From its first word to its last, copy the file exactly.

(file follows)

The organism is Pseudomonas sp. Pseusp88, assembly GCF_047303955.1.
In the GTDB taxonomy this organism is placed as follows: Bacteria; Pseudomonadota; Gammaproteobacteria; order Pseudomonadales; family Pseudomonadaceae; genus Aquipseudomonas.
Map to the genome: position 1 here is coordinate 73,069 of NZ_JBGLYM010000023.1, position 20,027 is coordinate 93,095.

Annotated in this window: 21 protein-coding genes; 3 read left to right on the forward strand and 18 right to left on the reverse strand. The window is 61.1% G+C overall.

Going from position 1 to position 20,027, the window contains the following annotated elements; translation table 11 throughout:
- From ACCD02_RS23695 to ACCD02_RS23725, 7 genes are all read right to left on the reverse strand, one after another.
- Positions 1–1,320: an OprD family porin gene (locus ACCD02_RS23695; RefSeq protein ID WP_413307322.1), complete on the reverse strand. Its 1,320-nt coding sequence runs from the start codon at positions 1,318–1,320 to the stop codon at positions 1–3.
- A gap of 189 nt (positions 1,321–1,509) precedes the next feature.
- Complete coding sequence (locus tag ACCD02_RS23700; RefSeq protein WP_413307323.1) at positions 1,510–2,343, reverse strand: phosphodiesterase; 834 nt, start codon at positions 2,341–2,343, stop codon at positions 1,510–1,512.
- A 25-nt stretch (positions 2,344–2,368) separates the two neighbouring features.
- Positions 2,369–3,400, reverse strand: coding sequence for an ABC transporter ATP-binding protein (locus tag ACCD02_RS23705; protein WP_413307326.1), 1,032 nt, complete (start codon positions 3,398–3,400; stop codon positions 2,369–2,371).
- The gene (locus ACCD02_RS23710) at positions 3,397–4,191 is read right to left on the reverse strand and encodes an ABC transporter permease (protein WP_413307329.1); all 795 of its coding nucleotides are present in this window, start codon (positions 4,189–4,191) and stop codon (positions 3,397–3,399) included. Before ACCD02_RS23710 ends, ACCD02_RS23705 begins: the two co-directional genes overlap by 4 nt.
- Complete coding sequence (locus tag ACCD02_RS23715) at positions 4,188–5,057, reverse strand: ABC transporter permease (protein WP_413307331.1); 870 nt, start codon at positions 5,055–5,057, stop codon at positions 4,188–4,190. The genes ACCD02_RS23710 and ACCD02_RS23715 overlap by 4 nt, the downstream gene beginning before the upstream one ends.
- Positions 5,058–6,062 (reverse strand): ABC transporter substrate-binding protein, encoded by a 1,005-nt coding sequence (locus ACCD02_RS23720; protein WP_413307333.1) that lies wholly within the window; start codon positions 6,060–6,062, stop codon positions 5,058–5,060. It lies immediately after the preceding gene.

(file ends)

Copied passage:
The organism is Pseudomonas sp. Pseusp88, assembly GCF_047303955.1.
In the GTDB taxonomy this organism is placed as follows: Bacteria; Pseudomonadota; Gammaproteobacteria; order Pseudomonadales; family Pseudomonadaceae; genus Aquipseudomonas.
Map to the genome: position 1 here is coordinate 73,069 of NZ_JBGLYM010000023.1, position 20,027 is coordinate 93,095.

Annotated in this window: 21 protein-coding genes; 3 read left to right on the forward strand and 18 right to left on the reverse strand. The window is 61.1% G+C overall.

Going from position 1 to position 20,027, the window contains the following annotated elements; translation table 11 throughout:
- From ACCD02_RS23695 to ACCD02_RS23725, 7 genes are all read right to left on the reverse strand, one after another.
- Positions 1–1,320: an OprD family porin gene (locus ACCD02_RS23695; RefSeq protein ID WP_413307322.1), complete on the reverse strand. Its 1,320-nt coding sequence runs from the start codon at positions 1,318–1,320 to the stop codon at positions 1–3.
- A gap of 189 nt (positions 1,321–1,509) precedes the next feature.
- Complete coding sequence (locus tag ACCD02_RS23700; RefSeq protein WP_413307323.1) at positions 1,510–2,343, reverse strand: phosphodiesterase; 834 nt, start codon at positions 2,341–2,343, stop codon at positions 1,510–1,512.
- A 25-nt stretch (positions 2,344–2,368) separates the two neighbouring features.
- Positions 2,369–3,400, reverse strand: coding sequence for an ABC transporter ATP-binding protein (locus tag ACCD02_RS23705; protein WP_413307326.1), 1,032 nt, complete (start codon positions 3,398–3,400; stop codon positions 2,369–2,371).
- The gene (locus ACCD02_RS23710) at positions 3,397–4,191 is read right to left on the reverse strand and encodes an ABC transporter permease (protein WP_413307329.1); all 795 of its coding nucleotides are present in this window, start codon (positions 4,189–4,191) and stop codon (positions 3,397–3,399) included. Before ACCD02_RS23710 ends, ACCD02_RS23705 begins: the two co-directional genes overlap by 4 nt.
- Complete coding sequence (locus tag ACCD02_RS23715) at positions 4,188–5,057, reverse strand: ABC transporter permease (protein WP_413307331.1); 870 nt, start codon at positions 5,055–5,057, stop codon at positions 4,188–4,190. The genes ACCD02_RS23710 and ACCD02_RS23715 overlap by 4 nt, the downstream gene beginning before the upstream one ends.
- Positions 5,058–6,062 (reverse strand): ABC transporter substrate-binding protein, encoded by a 1,005-nt coding sequence (locus ACCD02_RS23720; protein WP_413307333.1) that lies wholly within the window; start codon positions 6,060–6,062, stop codon positions 5,058–5,060. It lies immediately after the preceding gene.